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USING THE CORRECT STATISTICAL TEST FOR THE EQUALITY OF REGRESSION COEFFICIENTS

USING THE CORRECT STATISTICAL TEST FOR THE EQUALITY OF REGRESSION COEFFICIENTS Criminologists are often interested in examining interactive effects within a regression context. For example, “holding other relevant factors constant, is the effect of delinquent peers on one's own delinquent conduct the same for males and females?” or “is the effect of a given treatment program comparable between first‐time and repeat offenders?” A frequent strategy in examining such interactive effects is to test for the difference between two regression coefficients across independent samples. That is, does b1= b2? Traditionally, criminologists have employed a t or z test for the difference between slopes in making these coefficient comparisons. While there is considerable consensus as to the appropriateness of this strategy, there has been some confusion in the criminological literature as to the correct estimator of the standard error of the difference, the standard deviation of the sampling distribution of coefficient differences, in the t or z formula. Criminologists have employed two different estimators of this standard deviation in their empirical work. In this note, we point out that one of these estimators is correct while the other is incorrect. The incorrect estimator biases one's hypothesis test in favor of rejecting the null hypothesis that b1= b2. Unfortunately, the use of this incorrect estimator of the standard error of the difference has been fairly widespread in criminology. We provide the formula for the correct statistical test and illustrate with two examples from the literature how the biased estimator can lead to incorrect conclusions. http://www.deepdyve.com/assets/images/DeepDyve-Logo-lg.png Criminology Wiley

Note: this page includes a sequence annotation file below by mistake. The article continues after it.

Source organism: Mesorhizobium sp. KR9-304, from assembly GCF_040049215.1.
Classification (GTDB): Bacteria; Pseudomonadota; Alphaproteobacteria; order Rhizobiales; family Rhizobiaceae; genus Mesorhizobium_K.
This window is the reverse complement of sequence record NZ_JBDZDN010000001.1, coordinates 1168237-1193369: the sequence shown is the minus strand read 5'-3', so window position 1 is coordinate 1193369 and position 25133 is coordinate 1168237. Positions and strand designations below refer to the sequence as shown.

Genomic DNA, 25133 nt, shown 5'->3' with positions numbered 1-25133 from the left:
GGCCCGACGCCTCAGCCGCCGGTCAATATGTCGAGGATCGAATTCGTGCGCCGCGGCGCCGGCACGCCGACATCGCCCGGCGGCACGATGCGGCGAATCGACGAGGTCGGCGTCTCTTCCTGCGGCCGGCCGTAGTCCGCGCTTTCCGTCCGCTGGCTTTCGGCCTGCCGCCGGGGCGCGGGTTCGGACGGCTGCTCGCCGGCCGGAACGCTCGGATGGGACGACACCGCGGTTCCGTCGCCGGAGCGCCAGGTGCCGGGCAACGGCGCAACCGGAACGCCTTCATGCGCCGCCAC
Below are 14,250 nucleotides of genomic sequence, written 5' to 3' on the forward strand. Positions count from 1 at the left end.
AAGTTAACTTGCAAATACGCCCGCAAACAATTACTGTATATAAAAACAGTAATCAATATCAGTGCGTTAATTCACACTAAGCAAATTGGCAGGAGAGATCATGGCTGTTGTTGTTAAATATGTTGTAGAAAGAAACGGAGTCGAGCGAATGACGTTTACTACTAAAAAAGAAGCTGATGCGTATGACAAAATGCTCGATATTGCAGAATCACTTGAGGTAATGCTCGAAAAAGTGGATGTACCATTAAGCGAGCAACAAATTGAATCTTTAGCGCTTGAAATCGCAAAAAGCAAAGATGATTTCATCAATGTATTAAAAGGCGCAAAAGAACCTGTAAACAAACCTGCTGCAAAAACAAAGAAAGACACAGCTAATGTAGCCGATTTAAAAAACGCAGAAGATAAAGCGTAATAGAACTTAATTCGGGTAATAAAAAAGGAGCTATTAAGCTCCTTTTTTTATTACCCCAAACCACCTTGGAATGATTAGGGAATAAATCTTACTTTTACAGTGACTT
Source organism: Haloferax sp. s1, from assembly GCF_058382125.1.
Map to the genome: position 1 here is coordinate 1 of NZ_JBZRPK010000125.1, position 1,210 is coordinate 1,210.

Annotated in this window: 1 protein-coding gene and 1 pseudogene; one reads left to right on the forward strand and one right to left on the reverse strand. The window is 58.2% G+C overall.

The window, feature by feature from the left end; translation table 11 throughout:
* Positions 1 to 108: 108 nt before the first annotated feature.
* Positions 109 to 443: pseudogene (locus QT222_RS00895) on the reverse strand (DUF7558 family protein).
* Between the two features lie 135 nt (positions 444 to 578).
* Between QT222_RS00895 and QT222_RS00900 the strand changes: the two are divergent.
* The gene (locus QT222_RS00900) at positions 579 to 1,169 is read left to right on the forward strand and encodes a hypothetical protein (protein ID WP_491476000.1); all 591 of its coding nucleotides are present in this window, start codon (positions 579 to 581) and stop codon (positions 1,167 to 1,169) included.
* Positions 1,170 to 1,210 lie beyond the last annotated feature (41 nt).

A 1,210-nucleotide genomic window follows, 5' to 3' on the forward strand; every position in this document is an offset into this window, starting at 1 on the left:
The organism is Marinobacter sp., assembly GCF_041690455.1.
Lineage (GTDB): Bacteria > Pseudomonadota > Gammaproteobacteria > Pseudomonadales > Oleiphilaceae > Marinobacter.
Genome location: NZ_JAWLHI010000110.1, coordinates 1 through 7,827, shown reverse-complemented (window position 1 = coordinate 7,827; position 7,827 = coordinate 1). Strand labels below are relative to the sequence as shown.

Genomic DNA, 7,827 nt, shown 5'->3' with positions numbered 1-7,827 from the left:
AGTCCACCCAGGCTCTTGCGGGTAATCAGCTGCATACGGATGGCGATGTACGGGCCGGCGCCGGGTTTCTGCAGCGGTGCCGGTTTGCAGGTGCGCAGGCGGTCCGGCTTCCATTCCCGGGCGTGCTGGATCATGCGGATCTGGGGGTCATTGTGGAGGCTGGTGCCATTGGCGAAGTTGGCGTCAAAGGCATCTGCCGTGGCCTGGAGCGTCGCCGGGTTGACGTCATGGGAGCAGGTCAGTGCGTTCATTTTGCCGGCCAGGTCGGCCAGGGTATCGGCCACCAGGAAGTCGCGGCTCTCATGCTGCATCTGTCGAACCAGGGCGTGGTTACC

USING THE CORRECT STATISTICAL TEST FOR THE EQUALITY OF REGRESSION COEFFICIENTS

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References (16)

Publisher
Wiley
Copyright
Copyright © 1998 Wiley Subscription Services, Inc., A Wiley Company
ISSN
0011-1384
eISSN
1745-9125
DOI
10.1111/j.1745-9125.1998.tb01268.x
Publisher site
See Article on Publisher Site

Abstract

Criminologists are often interested in examining interactive effects within a regression context. For example, “holding other relevant factors constant, is the effect of delinquent peers on one's own delinquent conduct the same for males and females?” or “is the effect of a given treatment program comparable between first‐time and repeat offenders?” A frequent strategy in examining such interactive effects is to test for the difference between two regression coefficients across independent samples. That is, does b1= b2? Traditionally, criminologists have employed a t or z test for the difference between slopes in making these coefficient comparisons. While there is considerable consensus as to the appropriateness of this strategy, there has been some confusion in the criminological literature as to the correct estimator of the standard error of the difference, the standard deviation of the sampling distribution of coefficient differences, in the t or z formula. Criminologists have employed two different estimators of this standard deviation in their empirical work. In this note, we point out that one of these estimators is correct while the other is incorrect. The incorrect estimator biases one's hypothesis test in favor of rejecting the null hypothesis that b1= b2. Unfortunately, the use of this incorrect estimator of the standard error of the difference has been fairly widespread in criminology. We provide the formula for the correct statistical test and illustrate with two examples from the literature how the biased estimator can lead to incorrect conclusions.

Journal

CriminologyWiley

Published: Nov 1, 1998

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